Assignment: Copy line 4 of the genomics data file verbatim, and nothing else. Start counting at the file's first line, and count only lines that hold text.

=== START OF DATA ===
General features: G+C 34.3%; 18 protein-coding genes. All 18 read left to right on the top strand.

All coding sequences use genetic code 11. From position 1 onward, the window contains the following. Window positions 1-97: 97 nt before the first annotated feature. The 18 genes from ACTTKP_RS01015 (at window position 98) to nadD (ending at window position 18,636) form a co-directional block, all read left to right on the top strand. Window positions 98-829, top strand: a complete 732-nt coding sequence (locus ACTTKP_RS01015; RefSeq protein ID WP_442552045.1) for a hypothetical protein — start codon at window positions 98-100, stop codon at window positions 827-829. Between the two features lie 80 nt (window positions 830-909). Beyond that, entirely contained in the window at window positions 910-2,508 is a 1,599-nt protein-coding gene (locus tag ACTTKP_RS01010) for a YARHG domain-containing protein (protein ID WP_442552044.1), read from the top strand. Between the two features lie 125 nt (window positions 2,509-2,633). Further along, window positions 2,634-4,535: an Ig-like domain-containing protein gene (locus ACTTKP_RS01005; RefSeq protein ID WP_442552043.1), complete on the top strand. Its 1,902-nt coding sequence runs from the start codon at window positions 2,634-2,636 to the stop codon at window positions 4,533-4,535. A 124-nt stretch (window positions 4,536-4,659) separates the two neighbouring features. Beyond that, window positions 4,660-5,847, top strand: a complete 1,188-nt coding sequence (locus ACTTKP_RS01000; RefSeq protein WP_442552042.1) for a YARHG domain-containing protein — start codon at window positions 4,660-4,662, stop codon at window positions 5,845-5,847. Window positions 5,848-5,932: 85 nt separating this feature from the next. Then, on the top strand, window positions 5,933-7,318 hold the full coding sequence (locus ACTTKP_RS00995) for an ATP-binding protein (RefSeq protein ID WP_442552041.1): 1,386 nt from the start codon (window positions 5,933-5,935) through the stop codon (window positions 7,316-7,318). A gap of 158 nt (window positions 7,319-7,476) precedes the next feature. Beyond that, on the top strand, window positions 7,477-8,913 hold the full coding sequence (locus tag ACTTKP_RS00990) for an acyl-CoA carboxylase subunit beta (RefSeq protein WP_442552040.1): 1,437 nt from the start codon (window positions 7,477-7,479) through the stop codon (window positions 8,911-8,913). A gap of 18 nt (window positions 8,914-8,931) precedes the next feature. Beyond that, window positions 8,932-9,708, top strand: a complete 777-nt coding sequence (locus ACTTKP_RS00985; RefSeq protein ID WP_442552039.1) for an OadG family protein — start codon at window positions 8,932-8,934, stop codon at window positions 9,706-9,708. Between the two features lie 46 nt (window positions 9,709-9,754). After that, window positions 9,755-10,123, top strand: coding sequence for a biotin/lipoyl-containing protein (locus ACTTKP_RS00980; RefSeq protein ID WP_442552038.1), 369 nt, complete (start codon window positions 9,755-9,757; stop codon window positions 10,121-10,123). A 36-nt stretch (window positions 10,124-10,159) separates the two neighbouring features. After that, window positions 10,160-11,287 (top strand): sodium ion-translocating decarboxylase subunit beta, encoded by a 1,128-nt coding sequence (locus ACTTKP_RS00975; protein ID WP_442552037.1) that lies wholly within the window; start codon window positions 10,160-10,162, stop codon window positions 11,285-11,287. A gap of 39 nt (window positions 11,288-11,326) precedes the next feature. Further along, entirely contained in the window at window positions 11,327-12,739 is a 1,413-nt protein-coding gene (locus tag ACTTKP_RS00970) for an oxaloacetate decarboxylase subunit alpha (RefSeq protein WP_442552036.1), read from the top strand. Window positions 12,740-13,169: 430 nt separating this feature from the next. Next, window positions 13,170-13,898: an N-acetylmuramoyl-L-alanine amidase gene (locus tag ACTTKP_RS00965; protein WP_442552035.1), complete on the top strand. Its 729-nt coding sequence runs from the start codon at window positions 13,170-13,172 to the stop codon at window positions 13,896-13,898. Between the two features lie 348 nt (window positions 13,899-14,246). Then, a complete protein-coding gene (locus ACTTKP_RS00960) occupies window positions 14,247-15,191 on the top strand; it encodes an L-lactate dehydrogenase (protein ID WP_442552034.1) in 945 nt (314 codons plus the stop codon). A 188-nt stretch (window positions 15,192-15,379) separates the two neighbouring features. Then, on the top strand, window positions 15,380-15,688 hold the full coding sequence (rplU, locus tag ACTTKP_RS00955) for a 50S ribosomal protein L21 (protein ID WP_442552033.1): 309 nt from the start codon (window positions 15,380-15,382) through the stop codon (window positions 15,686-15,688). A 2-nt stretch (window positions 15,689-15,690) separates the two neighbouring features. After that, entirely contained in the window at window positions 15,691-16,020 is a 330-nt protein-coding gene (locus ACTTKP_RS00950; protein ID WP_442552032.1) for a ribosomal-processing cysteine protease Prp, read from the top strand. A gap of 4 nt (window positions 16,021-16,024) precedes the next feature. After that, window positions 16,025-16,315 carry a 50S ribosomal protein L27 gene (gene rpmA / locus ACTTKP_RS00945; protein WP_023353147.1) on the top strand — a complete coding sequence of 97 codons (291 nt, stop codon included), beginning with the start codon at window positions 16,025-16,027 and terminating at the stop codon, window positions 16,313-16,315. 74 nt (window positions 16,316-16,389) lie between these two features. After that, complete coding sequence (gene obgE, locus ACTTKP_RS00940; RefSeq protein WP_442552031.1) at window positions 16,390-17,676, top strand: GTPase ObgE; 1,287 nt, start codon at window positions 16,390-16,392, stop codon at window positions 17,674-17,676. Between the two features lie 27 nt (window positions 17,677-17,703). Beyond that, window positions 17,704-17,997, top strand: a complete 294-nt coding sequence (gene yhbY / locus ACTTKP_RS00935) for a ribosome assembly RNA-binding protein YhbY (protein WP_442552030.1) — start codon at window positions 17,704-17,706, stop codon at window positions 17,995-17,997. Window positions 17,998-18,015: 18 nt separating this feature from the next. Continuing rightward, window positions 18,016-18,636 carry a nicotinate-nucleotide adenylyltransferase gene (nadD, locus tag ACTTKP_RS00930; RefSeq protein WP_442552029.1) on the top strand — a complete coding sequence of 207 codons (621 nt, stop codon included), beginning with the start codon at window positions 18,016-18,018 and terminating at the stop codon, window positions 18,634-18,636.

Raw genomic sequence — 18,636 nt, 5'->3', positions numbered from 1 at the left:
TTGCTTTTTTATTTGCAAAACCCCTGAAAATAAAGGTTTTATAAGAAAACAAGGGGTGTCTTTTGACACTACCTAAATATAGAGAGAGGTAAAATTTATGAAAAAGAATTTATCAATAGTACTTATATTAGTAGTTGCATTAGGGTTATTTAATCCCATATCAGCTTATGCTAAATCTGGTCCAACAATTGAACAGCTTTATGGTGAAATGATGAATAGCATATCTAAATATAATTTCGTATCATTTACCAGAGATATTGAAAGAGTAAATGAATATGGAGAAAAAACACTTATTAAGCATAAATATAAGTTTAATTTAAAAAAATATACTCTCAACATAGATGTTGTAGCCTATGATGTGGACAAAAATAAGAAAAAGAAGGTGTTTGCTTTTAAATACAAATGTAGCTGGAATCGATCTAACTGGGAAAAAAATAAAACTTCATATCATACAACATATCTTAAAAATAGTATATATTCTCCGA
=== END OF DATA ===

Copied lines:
TTGCTTTTTTATTTGCAAAACCCCTGAAAATAAAGGTTTTATAAGAAAACAAGGGGTGTCTTTTGACACTACCTAAATATAGAGAGAGGTAAAATTTATGAAAAAGAATTTATCAATAGTACTTATATTAGTAGTTGCATTAGGGTTATTTAATCCCATATCAGCTTATGCTAAATCTGGTCCAACAATTGAACAGCTTTATGGTGAAATGATGAATAGCATATCTAAATATAATTTCGTATCATTTACCAGAGATATTGAAAGAGTAAATGAATATGGAGAAAAAACACTTATTAAGCATAAATATAAGTTTAATTTAAAAAAATATACTCTCAACATAGATGTTGTAGCCTATGATGTGGACAAAAATAAGAAAAAGAAGGTGTTTGCTTTTAAATACAAATGTAGCTGGAATCGATCTAACTGGGAAAAAAATAAAACTTCATATCATACAACATATCTTAAAAATAGTATATATTCTCCGA